A Hillarian lesson for Church leaders

George Weigel

Perhaps it was being “overcome with Paschal joy” (as the Prefaces for Easter put it). Maybe it was my guardian angel whispering in my ear. Perhaps I’m just getting older and thus less crotchety. But for a brief moment, at around 0730 EDT on the morning of May 3, I felt a blush of sympathy for Hillary Clinton for the first time in twenty-five years.

The material cause of this unprecedented emotion was that day’s Washington Post where, on p. A4 below the fold, I read this headline: “Clinton blames Russia, FBI chief for election loss.” As for the frisson of sympathy, it went something like this: “The poor woman. She still doesn’t get it.”

Get what? Get that she was the reason she lost.

The case for that judgment is made at length in Shattered: Inside Hillary Clinton’s Doomed Campaign, by Jonathan Allen and Amie Parnes (Crown), which I had just read on a long flight and which has had tout le Washington in a tizzy for weeks. Political junkies will relish the book’s story of the infighting between data-driven analysts on the Clinton campaign staff and the on-the-ground pols in the field; the latter sensed that something seismic was shifting in the electorate, which the former refused to believe because of their “models.” But according to Shattered, the fundamental reasons for one of the greatest upsets in American presidential history were that Hillary Clinton was unable to articulate a compelling reason for her candidacy; her staff couldn’t come up with a reason that resonated with voters; and no one on that staff had the nerve to tell her that she was the basic problem.

In choosing senior campaign workers, Hillary Clinton evidently valued loyalty above all other virtues, and defined loyalty as never being critical of the boss. Shattered’s most lurid revelation is that, after her 2008 loss to Barack Obama, Mrs. Clinton and her husband devised a loyalty scale by which they measured Democratic members of Congress – and then took systematic revenge against those who were either not supportive in the 2008 primary contest with Obama or insufficiently supportive. Thus the word got out: if you want to work for HRC, check your critical faculties at the door. Or as Allen and Parnes put it, while a lot of insiders knew last year that the Clinton campaign’s biggest liability was the candidate, “no one who drew a salary from the campaign would tell her that. It was a self-signed death warrant to raise a question about Hillary’s competence – to her or anyone else – in loyalty-obsessed Clintonworld.”

In all of which, I suggest, may be found a cautionary tale for Church leaders, especially bishops.

An old wheeze of Catholic black humor has it that, after a man is ordained a bishop, he’ll never again eat a bad meal or get a straightforward answer. It’s not true, of course, but there’s enough truth lurking inside the clerical cynicism to bear reflection.

The Church’s unique, Christ-given structure invests great authority in bishops. And that, in turn, puts a high premium on the ability of the bishop to know his weaknesses and learn from his mistakes. But to know and learn from his weaknesses and mistakes, the bishop has to recognize them – or be invited to recognize them, if one of a number of vices prevents him from seeing himself making mistakes. Wives and children do this charitable correction for husbands and fathers. But Catholic bishops don’t get that form of correction because they don’t have wives and children. So it has to come from somewhere else.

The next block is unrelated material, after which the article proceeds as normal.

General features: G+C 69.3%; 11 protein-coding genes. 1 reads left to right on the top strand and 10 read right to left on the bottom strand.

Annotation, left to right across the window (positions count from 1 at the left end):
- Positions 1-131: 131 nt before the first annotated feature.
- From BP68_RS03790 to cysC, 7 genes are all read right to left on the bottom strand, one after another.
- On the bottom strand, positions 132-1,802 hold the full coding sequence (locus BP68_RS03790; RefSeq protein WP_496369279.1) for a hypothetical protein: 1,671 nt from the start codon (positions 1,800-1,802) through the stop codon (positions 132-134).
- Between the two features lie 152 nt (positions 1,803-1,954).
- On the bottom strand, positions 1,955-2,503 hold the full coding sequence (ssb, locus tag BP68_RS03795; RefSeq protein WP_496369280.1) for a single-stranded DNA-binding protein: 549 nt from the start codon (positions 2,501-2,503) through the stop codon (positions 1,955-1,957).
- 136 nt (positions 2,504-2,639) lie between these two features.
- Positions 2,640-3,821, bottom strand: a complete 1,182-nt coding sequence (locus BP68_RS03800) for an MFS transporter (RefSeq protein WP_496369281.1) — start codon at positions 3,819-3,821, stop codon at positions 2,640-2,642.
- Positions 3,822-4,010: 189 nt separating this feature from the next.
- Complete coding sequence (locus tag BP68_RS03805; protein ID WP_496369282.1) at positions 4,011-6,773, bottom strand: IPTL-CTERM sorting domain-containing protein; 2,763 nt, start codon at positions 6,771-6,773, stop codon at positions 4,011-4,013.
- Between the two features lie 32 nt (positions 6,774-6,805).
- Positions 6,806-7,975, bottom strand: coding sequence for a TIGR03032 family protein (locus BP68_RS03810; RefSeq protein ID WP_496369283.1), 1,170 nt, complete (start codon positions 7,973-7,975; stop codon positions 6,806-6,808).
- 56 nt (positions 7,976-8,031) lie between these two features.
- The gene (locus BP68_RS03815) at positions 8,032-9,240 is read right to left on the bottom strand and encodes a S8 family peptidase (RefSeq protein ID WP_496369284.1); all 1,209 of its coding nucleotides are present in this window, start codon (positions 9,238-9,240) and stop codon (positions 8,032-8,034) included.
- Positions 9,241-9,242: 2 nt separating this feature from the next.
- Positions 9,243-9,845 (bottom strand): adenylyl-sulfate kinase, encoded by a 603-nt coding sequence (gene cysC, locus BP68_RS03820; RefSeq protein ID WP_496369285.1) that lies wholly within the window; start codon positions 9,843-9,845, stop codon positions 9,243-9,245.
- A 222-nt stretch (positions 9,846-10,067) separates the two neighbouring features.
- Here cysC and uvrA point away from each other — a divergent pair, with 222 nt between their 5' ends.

“Fraternal correction” among bishops is an ancient and honorable tradition in the Church. Patristic-era bishops practiced it with some vigor, the most famous case being the controversy between Cyprian of Carthage and Stephen, Bishop of Rome. Today, bishops’ respect for each other’s autonomy tends to mitigate against the practice of fraternal correction. Still, if “affective collegiality” means anything, it ought to mean having enough care for a brother-bishop, no matter his position in the episcopal college, to suggest to him that he is off-course, if that is one’s conscientious judgment, tempered by prayer.

Fraternal correction is a delicate instrument, to be used with care. If its use completely atrophies, however, the Church risks becoming an ecclesiastical version of Clintonworld.

Featured image by Astrid Stawiarz | Getty Images

COMING UP: Love St. Thérèse? Here are 3 events for her feast around the Archdiocese

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St. Thérèse of Lisieux is, according to Pope Pius X, “the greatest saint of modern times” — so much so that St. John Paul II declared her a Doctor of the Church, the youngest so far.

If you love her, there are a few events around the Archdiocese of Denver where you can celebrate her feast day, which is Oct. 1.

“Rose Petal Evening” with Community of the Beatitudes
Celebrate the feast of St. Thérèse with an evening of praising the Lord with poems and songs from the saint and asking her intercession. Bring a rose and a self-addressed and stamped envelope (optional).
Sept. 29: St. Catherine of Siena Parish, 7 p.m.
Oct. 5: St. Frances Cabrini Parish, 7 p.m.

Feast Day Celebration with St. Thérèse of Lisieux
Mass to celebrate the feast of St. Thérèse will be held at the Carmelite Monastary. Mass will be celebrated by Fr. Nicholas Larkin with a blessing and distribution of roses.
Oct. 3: Carmelite Monastary, 6138 S Gallup St., 80120
Cost: Free

FOCUS Presents: “An Evening with Thérèse”
The Fellowship of Catholic University Students at CU Boulder present a unique fundraiser. Keynote speaker is Bishop Jorge Rodriguez. Enjoy wine, hors d’oeuvres, a silent auction and delectable dinner.
Oct. 6: Sacred Heart of Mary Church, 6739 S. Boulder Rd.
Cost: Individual ticket if before Sept. 18, discounts available online.
Contact: Janet Driscoll, 303-898-8865 or jmdriscoll7@comcast.net.